The term “impaired faculties” is usually used when we are referring to driving a vehicle. However, studies over the last few years have shown that the notion of impaired faculties can be applied in other circumstances.
Has it already happened to you that, after a night without sleep, you work 16 straight hours which means you have been up for more than 24 hours? And you need to be aware that a person deprived of sleep for 24 to 25 hours will have faculties comparable to those of a person whose blood alcohol level is 0.10. In fact, according to the studies conducted by Worksafe BC, 17 hours without sleep is equivalent to a blood alcohol level of 0.05 and 21 hours without sleep to 0.08.
Furthermore, according to the Canadian Centre for Occupational Health and Safety (CCOHS), the studies on fatigue at work report the following effects in particular:
- a reduced ability to handle stress on the job
- an increase in accident rates
- a reduction in attention and vigilance
- a reduction in reaction time (both in speed and thought)
- an inability to stay awake (for example, falling asleep while operating machinery or driving)
It must be acknowledged that the effects related to fatigue considerably increase the risk of injuries, both physical and psychological. In fact, when fatigue overwhelms a person, the latter is much less well-equipped to face the various situations that she may be confronted with on the job.
In the healthcare network, the difficult working conditions further expose the healthcare professionals to the risks of accidents and injuries: inadequate healthcare professional-to-patient ratios, irregular work schedules, compulsory overtime, etc. Therefore, in order to reduce the risks resulting from a state of severe fatigue, they must be able to identify the factors, whether they are related to the job or not, in order to take the steps to correct the situation. As a matter of fact, besides the factors related to the job such as the long hours of work, breaks that are too short and the stress, fatigue can be caused by a sleep disorder such as insomnia, sleep apnea, narcolepsy or restless legs syndrome. The quality of sleep can also be altered by consuming such substances as caffeine, alcohol and certain medications.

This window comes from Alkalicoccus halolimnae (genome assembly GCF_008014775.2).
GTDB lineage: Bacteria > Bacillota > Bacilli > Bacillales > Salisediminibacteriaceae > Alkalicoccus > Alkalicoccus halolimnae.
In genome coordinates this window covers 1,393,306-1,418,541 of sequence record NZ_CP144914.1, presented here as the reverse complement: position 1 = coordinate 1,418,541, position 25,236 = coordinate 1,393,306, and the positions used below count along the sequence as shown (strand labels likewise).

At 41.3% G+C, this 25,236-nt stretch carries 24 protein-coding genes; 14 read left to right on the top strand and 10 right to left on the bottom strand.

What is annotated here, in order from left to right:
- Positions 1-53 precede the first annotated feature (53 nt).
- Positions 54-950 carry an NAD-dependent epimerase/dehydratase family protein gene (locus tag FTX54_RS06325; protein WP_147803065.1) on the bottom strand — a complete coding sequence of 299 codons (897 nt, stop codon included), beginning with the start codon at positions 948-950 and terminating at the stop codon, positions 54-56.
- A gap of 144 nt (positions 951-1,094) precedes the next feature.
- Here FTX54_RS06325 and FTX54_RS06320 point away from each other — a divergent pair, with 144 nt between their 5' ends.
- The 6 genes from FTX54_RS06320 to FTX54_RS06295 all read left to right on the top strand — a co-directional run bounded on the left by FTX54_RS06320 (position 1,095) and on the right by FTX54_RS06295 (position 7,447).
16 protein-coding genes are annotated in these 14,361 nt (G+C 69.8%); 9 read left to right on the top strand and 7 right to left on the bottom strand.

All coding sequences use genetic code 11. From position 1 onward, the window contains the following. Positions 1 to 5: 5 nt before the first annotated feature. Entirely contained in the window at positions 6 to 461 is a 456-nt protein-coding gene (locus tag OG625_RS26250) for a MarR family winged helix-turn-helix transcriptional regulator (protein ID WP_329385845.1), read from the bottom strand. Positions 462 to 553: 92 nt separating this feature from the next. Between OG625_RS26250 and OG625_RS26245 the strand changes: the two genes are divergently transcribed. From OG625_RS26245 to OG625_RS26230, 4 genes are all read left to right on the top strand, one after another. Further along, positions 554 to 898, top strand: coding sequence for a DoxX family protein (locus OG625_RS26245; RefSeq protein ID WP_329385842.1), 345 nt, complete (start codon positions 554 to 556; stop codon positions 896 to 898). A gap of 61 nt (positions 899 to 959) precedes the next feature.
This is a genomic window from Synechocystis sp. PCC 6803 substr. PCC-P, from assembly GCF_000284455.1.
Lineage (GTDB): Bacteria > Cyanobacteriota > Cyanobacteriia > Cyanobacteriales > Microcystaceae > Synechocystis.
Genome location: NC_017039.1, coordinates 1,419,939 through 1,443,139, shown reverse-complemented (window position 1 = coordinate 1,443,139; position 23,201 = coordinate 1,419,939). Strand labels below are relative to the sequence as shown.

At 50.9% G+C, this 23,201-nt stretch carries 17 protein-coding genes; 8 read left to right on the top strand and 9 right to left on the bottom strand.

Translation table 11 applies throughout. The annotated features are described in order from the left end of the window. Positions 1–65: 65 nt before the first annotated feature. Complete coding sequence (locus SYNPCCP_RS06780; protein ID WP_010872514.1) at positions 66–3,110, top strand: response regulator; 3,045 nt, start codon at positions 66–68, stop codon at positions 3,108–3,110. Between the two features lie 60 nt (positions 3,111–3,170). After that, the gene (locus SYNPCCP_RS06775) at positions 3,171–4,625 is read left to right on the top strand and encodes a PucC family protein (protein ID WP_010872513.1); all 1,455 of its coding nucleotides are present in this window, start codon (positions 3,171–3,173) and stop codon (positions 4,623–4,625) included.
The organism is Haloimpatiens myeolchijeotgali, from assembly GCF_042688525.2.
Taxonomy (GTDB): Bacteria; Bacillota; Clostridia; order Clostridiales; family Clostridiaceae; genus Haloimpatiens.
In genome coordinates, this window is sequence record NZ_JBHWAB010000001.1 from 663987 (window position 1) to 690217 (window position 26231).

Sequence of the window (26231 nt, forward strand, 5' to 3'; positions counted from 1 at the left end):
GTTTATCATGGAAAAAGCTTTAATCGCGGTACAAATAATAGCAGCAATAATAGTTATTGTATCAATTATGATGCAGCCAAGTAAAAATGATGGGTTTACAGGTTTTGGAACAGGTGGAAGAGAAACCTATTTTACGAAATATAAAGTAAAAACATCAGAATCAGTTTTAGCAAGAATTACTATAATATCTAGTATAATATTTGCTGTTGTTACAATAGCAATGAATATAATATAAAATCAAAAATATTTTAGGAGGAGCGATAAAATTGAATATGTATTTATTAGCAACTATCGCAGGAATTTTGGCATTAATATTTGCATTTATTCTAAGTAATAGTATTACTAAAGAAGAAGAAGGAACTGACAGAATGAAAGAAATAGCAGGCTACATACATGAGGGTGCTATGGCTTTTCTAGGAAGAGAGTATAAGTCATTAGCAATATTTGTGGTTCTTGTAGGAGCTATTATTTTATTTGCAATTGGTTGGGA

The code of ethics for each one of the healthcare professionals is very clear: a healthcare professional cannot practice her profession when she is in a state likely to compromise the quality of the care and services. In this respect, although this most often refers to taking drugs, alcohol and narcotics, fatigue caused by lack of sleep is just as likely to compromise the care given.
The healthcare professional can refuse to work overtime if she feels that her condition is likely, on the one hand, to compromise the quality of the care, and, on the other hand, to expose her to a danger to her health and safety. She can talk to her local union team which is there to support her and accompany her in her steps.
Obviously, there is nothing better than to work with clear ideas after a good night’s sleep, but when that is impossible, it is important to know one’s limits!
OHS in the know?
The Safe Staffing Form, available on the FIQ website, helps the healthcare professionals report the situations where their conditions of practice do not allow them to provide quality, safe and humane care.
Several prescription medications, and even those over the counter, cause drowsiness. Healthcare professionals are advised to make the necessary verifications with a pharmacist, before taking them.
Going to sleep on an empty stomach or immediately after a heavy meal can disturb sleep. Eating a light snack before going to bed helps in having a restful sleep. Here are a few examples of low-fat snacks that can be eaten before going to bed :
- cereal with milk
- fresh fruit and yogourt
- oatmeal with raisins
- digestive cookies and milk
- slice of toast with a small banana
- multigrain bagel, toasted and lightly buttered